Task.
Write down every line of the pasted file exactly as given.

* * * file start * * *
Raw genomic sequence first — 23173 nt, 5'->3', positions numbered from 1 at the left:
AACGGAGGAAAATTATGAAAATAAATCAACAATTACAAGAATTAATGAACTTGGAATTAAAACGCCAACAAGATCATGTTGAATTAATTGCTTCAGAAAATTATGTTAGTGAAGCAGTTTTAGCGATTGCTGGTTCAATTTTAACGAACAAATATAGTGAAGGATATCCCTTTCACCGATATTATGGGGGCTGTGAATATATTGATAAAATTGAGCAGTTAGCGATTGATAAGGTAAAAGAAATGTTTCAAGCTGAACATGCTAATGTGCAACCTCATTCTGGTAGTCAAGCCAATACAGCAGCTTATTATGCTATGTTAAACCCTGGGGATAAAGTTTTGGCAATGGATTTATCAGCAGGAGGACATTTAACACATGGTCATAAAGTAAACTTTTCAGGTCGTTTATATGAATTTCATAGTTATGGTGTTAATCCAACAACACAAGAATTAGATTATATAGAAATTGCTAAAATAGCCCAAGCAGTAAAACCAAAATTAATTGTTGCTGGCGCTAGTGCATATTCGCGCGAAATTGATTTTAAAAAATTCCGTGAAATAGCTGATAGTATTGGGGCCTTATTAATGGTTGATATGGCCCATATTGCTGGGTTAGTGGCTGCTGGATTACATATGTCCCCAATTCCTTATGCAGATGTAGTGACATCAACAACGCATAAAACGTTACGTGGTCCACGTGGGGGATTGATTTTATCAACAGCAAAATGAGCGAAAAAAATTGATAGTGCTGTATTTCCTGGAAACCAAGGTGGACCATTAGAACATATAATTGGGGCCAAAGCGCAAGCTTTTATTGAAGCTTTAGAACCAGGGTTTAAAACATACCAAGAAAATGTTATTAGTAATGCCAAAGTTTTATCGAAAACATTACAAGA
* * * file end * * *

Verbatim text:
Raw genomic sequence first — 23173 nt, 5'->3', positions numbered from 1 at the left:
AACGGAGGAAAATTATGAAAATAAATCAACAATTACAAGAATTAATGAACTTGGAATTAAAACGCCAACAAGATCATGTTGAATTAATTGCTTCAGAAAATTATGTTAGTGAAGCAGTTTTAGCGATTGCTGGTTCAATTTTAACGAACAAATATAGTGAAGGATATCCCTTTCACCGATATTATGGGGGCTGTGAATATATTGATAAAATTGAGCAGTTAGCGATTGATAAGGTAAAAGAAATGTTTCAAGCTGAACATGCTAATGTGCAACCTCATTCTGGTAGTCAAGCCAATACAGCAGCTTATTATGCTATGTTAAACCCTGGGGATAAAGTTTTGGCAATGGATTTATCAGCAGGAGGACATTTAACACATGGTCATAAAGTAAACTTTTCAGGTCGTTTATATGAATTTCATAGTTATGGTGTTAATCCAACAACACAAGAATTAGATTATATAGAAATTGCTAAAATAGCCCAAGCAGTAAAACCAAAATTAATTGTTGCTGGCGCTAGTGCATATTCGCGCGAAATTGATTTTAAAAAATTCCGTGAAATAGCTGATAGTATTGGGGCCTTATTAATGGTTGATATGGCCCATATTGCTGGGTTAGTGGCTGCTGGATTACATATGTCCCCAATTCCTTATGCAGATGTAGTGACATCAACAACGCATAAAACGTTACGTGGTCCACGTGGGGGATTGATTTTATCAACAGCAAAATGAGCGAAAAAAATTGATAGTGCTGTATTTCCTGGAAACCAAGGTGGACCATTAGAACATATAATTGGGGCCAAAGCGCAAGCTTTTATTGAAGCTTTAGAACCAGGGTTTAAAACATACCAAGAAAATGTTATTAGTAATGCCAAAGTTTTATCGAAAACATTACAAGA